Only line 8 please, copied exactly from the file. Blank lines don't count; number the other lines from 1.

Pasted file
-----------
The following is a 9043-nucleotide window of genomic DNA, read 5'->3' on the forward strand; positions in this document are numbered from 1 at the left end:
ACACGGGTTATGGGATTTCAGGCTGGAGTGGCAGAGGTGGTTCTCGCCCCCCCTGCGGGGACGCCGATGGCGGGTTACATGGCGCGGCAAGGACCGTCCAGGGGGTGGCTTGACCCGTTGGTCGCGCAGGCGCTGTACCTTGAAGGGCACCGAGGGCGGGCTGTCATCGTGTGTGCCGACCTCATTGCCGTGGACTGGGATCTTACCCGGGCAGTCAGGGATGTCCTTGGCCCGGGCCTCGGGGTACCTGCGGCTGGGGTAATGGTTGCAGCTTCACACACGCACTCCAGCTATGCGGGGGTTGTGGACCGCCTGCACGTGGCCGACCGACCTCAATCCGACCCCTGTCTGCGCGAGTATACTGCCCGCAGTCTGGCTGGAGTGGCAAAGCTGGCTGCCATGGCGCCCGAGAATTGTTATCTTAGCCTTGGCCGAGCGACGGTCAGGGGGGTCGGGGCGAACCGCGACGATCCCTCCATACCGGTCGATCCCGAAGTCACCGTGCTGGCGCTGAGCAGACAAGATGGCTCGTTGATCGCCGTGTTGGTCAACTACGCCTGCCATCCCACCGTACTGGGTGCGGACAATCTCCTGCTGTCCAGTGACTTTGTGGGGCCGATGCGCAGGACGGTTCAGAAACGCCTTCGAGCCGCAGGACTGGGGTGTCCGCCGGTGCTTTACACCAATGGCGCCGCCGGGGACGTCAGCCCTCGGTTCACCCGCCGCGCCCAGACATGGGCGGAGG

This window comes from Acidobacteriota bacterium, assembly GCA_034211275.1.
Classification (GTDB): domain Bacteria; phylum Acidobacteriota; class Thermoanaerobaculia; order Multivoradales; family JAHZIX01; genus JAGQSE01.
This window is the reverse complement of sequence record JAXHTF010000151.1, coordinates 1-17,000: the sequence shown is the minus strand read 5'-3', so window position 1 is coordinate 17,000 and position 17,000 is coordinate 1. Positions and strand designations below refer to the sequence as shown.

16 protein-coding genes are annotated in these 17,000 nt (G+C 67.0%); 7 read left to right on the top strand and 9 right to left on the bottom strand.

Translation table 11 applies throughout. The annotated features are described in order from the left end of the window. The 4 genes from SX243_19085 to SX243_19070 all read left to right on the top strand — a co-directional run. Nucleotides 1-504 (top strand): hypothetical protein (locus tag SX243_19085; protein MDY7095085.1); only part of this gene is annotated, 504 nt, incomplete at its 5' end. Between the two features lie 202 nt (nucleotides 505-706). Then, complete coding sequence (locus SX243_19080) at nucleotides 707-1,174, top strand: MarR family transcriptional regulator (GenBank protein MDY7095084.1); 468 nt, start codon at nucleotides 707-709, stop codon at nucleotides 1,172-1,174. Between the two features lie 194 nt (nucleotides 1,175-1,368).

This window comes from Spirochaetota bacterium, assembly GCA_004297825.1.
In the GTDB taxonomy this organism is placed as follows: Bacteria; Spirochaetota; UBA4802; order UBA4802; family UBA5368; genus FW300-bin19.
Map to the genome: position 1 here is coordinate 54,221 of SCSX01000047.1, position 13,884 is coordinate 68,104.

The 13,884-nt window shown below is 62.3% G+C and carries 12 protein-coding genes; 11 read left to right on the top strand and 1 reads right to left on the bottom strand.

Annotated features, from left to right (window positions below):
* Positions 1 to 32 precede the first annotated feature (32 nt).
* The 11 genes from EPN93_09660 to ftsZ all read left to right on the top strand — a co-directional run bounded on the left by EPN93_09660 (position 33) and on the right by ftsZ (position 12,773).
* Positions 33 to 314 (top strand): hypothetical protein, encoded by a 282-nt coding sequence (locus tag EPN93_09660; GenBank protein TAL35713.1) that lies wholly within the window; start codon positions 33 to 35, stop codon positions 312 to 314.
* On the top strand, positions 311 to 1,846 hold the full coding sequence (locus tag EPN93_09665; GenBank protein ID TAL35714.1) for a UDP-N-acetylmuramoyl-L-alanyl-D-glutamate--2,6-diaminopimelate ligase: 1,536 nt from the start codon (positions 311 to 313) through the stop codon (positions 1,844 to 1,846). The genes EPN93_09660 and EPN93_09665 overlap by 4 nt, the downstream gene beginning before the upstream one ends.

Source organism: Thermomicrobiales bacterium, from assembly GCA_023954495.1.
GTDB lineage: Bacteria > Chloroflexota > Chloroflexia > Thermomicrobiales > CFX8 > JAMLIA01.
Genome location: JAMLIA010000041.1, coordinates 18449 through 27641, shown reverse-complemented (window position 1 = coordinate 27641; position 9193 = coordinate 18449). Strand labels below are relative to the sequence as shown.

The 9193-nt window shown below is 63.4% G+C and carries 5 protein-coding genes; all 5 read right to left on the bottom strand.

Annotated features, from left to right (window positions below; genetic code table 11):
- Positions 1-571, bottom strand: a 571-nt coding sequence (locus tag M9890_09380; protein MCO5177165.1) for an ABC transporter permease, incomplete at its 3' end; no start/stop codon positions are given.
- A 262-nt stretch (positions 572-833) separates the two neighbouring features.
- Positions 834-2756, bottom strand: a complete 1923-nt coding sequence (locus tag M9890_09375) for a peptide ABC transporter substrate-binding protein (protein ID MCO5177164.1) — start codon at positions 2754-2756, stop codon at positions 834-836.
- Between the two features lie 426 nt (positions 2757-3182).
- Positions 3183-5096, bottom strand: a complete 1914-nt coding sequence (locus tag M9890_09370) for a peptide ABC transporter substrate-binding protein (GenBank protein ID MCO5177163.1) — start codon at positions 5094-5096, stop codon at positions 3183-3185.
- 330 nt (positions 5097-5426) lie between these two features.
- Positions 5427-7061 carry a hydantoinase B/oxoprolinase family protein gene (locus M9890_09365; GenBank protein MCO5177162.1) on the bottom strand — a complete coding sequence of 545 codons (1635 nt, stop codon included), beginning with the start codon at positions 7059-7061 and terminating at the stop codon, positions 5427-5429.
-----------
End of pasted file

This window comes from Spirochaetota bacterium, assembly GCA_004297825.1.